Research output: Contribution to conference › Abstract

TY - CONF

T1 - Virtual angiogenesis : mathematical and multiphysics approach for directed tissue engineering

AU - Padmanaban, Prasanna

AU - Rouwkema, J.

PY - 2019/11/21

Y1 - 2019/11/21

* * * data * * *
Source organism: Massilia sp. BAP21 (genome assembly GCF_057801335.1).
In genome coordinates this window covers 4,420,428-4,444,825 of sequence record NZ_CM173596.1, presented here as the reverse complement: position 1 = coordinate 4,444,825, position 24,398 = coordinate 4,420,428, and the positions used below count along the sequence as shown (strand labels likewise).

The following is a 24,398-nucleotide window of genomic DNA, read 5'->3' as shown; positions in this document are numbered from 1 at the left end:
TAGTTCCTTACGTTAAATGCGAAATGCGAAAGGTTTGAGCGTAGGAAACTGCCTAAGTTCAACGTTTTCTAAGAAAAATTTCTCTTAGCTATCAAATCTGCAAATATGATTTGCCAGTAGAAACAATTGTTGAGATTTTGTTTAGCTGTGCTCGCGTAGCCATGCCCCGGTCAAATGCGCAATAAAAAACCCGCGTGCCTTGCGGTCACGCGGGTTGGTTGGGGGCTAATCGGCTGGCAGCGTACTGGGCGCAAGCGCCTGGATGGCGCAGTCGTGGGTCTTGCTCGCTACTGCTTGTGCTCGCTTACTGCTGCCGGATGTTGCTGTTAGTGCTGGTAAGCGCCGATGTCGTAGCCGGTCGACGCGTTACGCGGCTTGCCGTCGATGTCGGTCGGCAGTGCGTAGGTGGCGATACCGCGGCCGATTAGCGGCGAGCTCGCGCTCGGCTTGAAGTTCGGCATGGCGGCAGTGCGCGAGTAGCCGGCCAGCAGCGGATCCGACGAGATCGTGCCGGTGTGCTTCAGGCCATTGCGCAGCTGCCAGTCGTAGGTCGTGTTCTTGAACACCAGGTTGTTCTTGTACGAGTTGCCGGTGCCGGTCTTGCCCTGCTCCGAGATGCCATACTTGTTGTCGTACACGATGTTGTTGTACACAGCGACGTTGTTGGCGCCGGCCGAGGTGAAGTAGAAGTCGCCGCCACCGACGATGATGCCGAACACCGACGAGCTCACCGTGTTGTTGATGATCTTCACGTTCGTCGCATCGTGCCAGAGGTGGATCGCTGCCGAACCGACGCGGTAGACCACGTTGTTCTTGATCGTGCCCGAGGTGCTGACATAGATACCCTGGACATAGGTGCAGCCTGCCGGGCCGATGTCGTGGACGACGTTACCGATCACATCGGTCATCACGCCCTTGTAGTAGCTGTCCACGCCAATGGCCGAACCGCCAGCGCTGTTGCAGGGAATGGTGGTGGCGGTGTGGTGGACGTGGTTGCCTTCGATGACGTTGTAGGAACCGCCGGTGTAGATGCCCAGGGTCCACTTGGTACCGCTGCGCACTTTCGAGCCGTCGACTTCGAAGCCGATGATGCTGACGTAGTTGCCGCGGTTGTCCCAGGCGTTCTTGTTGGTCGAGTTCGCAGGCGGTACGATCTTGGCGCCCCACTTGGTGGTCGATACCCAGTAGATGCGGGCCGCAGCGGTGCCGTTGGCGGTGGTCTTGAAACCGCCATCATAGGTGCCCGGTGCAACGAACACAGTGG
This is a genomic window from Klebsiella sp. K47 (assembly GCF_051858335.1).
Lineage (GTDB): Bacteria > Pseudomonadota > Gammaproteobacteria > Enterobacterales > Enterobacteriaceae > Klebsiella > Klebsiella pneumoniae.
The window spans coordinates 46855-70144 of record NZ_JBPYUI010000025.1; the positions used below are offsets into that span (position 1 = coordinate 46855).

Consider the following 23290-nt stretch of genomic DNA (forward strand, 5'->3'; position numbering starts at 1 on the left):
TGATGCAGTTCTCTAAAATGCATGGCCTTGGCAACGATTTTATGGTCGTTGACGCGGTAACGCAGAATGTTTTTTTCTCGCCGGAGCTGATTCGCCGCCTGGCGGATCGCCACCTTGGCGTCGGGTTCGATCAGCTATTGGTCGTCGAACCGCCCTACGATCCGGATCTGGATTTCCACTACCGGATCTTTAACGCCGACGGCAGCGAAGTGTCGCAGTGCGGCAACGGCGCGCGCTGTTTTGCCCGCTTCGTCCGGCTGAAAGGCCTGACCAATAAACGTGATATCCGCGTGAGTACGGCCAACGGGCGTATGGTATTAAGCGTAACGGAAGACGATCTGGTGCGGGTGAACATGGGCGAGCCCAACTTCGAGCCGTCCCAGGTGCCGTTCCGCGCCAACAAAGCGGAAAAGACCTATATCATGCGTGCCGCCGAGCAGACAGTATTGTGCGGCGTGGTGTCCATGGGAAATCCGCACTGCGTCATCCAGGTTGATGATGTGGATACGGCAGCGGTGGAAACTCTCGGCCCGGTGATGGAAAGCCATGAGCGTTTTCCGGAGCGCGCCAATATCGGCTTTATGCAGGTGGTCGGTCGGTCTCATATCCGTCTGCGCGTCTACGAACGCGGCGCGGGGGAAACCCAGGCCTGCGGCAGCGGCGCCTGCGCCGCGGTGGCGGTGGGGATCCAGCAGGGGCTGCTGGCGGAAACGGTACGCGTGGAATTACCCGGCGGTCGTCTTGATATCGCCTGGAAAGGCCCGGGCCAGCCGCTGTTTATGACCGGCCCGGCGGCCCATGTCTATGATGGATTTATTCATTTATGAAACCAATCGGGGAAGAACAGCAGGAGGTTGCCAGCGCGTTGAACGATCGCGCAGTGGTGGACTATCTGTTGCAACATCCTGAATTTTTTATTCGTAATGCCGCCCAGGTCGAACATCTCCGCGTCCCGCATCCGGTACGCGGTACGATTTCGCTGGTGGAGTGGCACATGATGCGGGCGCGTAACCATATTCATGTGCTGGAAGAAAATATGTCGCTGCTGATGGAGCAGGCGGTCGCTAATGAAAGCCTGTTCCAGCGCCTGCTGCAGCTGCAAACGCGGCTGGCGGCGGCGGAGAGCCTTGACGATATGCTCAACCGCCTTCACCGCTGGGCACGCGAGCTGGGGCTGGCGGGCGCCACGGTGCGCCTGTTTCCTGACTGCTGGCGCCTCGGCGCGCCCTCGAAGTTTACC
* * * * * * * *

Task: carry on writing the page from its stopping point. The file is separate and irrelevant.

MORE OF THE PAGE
N2 - BackgroundAdding a blood vessel network to cultured tissues is an essential step for clinical application. A physiological organization of these networks is important for the functioning of the blood vessels. Endothelial cells seeded in a hydrogel can give rise to microvascular networks. In reaction to external chemical (growth factor gradients) and mechanical forces (matrix stiffness, interstitial fluid flow), the networks grow into adjacent empty matrix [1,3]. A range of cell-cell interactions leading to microvascular network formation have been proposed [2,4]. However, the cell-based models (cellular potts model) studying these mechanisms, often fail to include factors as opposed by the environment.ObjectiveWe developed a framework for studying the effect of extracellular regulating factors such as chemical gradients, matrix stiffness, interstitial flow, coupled with cellular component in a single model for predicting the evolution of microvascular network in a given geometry.MethodsAn hybrid cellular potts – partial differential equation (CPM-PDE) model is presented to study the microvascular network formation. This hybrid model consisting of a CPM component for cellular representation, and a PDE component solving mathematical equations for the distribution of chemicals. Individual cells are represented in a 2D discrete space. The cells secrete and react to chemicals in their environment, which diffuse and decay in the ECM.Results and DiscussionThe model in this study is based upon the previous work of the lab of Roeland Merks.We modeled the network formation in a microfluidic device setting as shown in figure. From the cells seeded in the hydrogel matrix and their local interactions, network structures emerge. The shapes of arising structures are studied and correlated to calculated properties and parameter values. New boundary conditions were set-up as to be comparable to experimental data and an external Vascular Endothelial Growth Factor (VEGF) source was added.Figure. Modeling chemotaxis of microvascular angiogenesisFuture plansWe anticipate our model framework to be a starting point for more sophisticated experimental driven (microfluidic-based) insilico testing tool for tissue engineering applications. For example, the possible addition of aptamer binding kinetics coupled to the mechano-chemical parameters could be used to study the network organization within a spatiotemporal controlled growth factor release system. This would help us to predict the emerging network types within the tissue constructs of specific extracellular regulating parameter values. Furthermore, it would be used to design the quantitative assay for in vitro testing.References1. J T Daub and R M H Merks, A Cell-based model of extracellular-matrix guided endothelial cell migration during angiogenesis, Bull Math Biol, 20132. R F M van Oers et.al., Mechanical cell-matrix feedback explains pairwise and collective endothelial cell behavior in vitro, PLoS One, 20143. Y Abe et.al., Balance of interstitial flow magnitude and vascular endothelial growth factor concentration modulates three-dimensional microvascular network formation, APL Bioeng, 20194. Xu Z et.al., A multiscale model of thrombus development, J.R.Soc.Interface, 2008AcknowledgementsThis work is supported by an ERC Consolidator Grant under grant agreement no 724469